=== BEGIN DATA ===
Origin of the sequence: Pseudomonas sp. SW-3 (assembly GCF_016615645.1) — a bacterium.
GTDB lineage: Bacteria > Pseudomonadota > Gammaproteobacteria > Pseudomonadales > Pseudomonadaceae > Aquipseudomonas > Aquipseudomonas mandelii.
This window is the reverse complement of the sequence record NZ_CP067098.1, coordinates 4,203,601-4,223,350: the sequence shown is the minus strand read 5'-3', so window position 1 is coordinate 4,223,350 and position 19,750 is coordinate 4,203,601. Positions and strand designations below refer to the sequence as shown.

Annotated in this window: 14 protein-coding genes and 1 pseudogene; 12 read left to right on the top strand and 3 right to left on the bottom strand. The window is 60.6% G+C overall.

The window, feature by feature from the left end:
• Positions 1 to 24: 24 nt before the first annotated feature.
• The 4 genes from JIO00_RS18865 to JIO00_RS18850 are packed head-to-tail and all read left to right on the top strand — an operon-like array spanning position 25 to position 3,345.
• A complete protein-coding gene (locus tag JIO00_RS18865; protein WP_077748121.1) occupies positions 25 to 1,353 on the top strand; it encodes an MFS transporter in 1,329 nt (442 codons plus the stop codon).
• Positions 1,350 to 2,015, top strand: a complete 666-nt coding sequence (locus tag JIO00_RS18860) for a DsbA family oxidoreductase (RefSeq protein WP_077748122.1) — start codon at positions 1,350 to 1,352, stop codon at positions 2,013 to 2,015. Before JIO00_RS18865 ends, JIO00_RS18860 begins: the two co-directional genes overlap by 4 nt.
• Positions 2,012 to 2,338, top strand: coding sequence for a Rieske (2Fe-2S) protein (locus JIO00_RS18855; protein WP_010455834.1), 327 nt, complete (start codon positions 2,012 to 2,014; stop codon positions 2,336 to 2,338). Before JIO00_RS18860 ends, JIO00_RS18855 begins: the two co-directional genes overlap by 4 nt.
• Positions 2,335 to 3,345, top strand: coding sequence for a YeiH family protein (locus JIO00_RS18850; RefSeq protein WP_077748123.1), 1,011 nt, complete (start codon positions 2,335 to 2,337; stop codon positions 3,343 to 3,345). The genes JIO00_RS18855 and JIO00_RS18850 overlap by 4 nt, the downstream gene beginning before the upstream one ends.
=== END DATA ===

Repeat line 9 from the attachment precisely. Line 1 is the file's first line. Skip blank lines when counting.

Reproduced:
• Positions 1,350 to 2,015, top strand: a complete 666-nt coding sequence (locus tag JIO00_RS18860) for a DsbA family oxidoreductase (RefSeq protein WP_077748122.1) — start codon at positions 1,350 to 1,352, stop codon at positions 2,013 to 2,015. Before JIO00_RS18865 ends, JIO00_RS18860 begins: the two co-directional genes overlap by 4 nt.